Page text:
PNY Pro-Elite UHS-I SDHC (16GB) – 3.0 fps; 24 MB/sec. PNY returns to the top rank with a respectable UHS-I card at just $15.99 for 16GB.
Transcend UHS-I SDHC (16GB) – 3.0 fps; 23 MB/sec. Once again, Transcend is a bit late to the game, and while this card has acceptable speed, it’s still expensive ($38).
Patriot EP SDHC (16GB) – Just a touch slower to clear the buffer than its “Pro” cousin, at somewhat lower cost.
Lexar Professional 133x (4GB) – 2.8 fps; 19 MB/sec. While trailing SanDisk, Lexar’s high-speed entry is less expensive – although recent SanDisk price cuts make it far more affordable.
SanDisk ExtremePro 95 MB/s cards – as low as $20 (8GB)
Lexar 8GB 133x Professional SDHC Card – Just $20
Lexar 600x UHS-I cards – as low as $36 (16GB)
G.SKILL 64GB SDXC – Only $45
PNY Pro-Elite UHS-I 32GB – $36
Panasonic UHS-I (8GB) – 2.5 fps; 20 MB/sec. New model RP-SDB08GB beats older Panasonic, but not by much and still less than ideal.
EP Memory Class 10 (16GB) – 2.5 fps; 19 MB/sec. Very good performer.
Edge ProShot Class 10 (4GB) – 2.4 fps; 18 MB/sec. Good results from a no-name card.
Duracell 200x (8GB) – 2.4 fps; 17 MB/sec. Excellent for a non-UHS card.
Delkin UHS-I SD 600X (8 GB) – 2.3 fps; 19 MB/sec. Delkin’s mid-range card (following their “good, better, best” classification system) falls far short of their flagship card.
SuperTalent Class 10 (32GB) – 2.3 fps; 18 MB/sec. Nice performance in a bargain card.
Panasonic UHS-I (8GB) – 2.3 fps; 17 MB/sec. Worst in-camera performance of any UHS-I card I’ve yet tested.
SanDisk Extreme HD Video 20MB/s (16GB) – 2.1 fps; 18 MB/sec. Rated Class 6, this puts many Class 10 cards to shame.
Lexar 400x UHS-I (16GB) - 2.1 fps; 18 MB/sec. A real disappointment, don’t waste your time with this one. Get the 600x.
Sony UHS-I 94 MB/s (8GB) - 2.1 fps; 18 MB/sec. While Sony is careful specify their speed claim is read only and “write speed lower,” this falls well short of top-level performance.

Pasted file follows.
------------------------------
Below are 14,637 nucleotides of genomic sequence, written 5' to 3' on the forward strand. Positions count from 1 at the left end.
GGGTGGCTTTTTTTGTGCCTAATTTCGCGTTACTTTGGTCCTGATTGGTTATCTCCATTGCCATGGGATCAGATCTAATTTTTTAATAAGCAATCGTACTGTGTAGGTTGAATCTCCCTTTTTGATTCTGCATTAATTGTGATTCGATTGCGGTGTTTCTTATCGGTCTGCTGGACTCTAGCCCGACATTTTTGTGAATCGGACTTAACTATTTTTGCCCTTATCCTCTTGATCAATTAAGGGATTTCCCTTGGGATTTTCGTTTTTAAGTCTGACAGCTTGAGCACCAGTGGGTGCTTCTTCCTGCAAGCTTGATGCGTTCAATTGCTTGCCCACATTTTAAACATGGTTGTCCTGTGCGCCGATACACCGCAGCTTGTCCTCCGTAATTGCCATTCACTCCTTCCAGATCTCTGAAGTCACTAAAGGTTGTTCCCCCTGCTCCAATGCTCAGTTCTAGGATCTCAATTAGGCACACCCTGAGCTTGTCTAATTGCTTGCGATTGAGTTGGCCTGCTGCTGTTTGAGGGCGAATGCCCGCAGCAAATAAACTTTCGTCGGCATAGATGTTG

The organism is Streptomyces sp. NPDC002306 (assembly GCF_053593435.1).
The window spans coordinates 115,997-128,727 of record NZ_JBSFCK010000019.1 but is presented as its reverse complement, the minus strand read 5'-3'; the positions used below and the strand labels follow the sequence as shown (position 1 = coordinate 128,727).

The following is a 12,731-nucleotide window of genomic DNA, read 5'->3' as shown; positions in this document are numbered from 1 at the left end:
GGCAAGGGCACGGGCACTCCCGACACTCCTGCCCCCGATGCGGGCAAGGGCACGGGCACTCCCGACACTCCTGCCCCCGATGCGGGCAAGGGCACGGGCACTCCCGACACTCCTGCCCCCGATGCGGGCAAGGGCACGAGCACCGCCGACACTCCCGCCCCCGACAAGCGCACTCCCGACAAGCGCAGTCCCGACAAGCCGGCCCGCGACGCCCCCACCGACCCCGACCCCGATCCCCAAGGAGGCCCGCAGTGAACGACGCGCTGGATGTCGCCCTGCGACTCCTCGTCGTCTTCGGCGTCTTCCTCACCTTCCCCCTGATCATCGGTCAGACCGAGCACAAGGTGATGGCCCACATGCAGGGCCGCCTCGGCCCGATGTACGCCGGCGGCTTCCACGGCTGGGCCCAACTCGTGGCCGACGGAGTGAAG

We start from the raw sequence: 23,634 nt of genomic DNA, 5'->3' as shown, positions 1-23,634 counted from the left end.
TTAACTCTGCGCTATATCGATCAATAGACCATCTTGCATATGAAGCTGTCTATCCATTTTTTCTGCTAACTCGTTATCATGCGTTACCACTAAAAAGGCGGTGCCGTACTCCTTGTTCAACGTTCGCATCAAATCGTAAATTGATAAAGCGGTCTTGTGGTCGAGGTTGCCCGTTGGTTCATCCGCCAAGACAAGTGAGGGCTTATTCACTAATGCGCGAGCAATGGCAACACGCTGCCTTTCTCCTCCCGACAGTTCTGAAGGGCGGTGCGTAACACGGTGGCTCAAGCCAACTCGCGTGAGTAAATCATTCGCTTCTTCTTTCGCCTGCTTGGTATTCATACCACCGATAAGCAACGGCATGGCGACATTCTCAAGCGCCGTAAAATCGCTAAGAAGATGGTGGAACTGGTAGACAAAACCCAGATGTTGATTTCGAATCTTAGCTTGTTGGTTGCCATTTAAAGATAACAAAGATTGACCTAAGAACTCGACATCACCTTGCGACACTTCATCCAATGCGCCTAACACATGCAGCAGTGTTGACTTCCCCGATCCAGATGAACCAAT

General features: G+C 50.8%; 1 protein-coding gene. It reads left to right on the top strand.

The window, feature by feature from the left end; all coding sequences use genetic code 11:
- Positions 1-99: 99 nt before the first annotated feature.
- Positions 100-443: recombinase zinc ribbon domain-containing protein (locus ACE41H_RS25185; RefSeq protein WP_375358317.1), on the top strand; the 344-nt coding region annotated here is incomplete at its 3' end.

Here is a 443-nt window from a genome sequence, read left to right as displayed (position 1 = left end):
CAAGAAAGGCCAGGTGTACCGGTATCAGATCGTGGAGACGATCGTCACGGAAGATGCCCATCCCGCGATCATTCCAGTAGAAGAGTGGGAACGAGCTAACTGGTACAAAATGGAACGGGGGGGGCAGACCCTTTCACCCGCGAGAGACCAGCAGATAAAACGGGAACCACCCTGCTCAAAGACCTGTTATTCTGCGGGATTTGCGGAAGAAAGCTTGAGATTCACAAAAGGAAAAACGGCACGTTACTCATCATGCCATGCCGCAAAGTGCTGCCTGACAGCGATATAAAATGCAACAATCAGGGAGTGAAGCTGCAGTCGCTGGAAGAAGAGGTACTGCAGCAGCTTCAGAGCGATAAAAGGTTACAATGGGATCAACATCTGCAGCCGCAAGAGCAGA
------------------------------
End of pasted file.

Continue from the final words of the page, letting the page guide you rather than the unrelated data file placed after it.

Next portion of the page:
Pretec HD Video Class 16 (16GB) – 2.1 fps; 17 MB/sec. Non-existent speed class is merely a marketing gimmick.
Kingston UltimateX Class 10 (8GB) – 2.1 fps; 16 MB/sec. Respectable performance at just $20 for 8GB.
Panasonic SDHC Class 10 (4GB) - 2.1 fps; 15 MB/sec. Officially rated at 22 MB/sec, this card is reasonably fast.
Team UHS-I SDHC (8GB) – 2.0 fps; 15 MB/sec. Picked this up as a “free gift” with another purchase; you get what you pay for.
Sony Class 10 (8GB) – 2.0 fps; 14 MB/sec. At $35, no value here for merely respectable performance.
Patriot SDHC LX Class 10 (8GB) - 2.0 fps; 14 MB/sec. This entry from memory-maker Patriot turned in a good performance at an outstanding price.
Note (12/30/2010): I have confirmed with Patriot that there are some compatibility issues with some of their SDXC/SDHC cards and the D7000. I have encountered this with their SDXC card but not the SDHC. At random times my D7000 will report that no card is in the slot when the SDXC card is inserted. Removing and re-inserting the problem solves the issue but it re-occurs periodically. I’ve never lost images but something is clearly not right.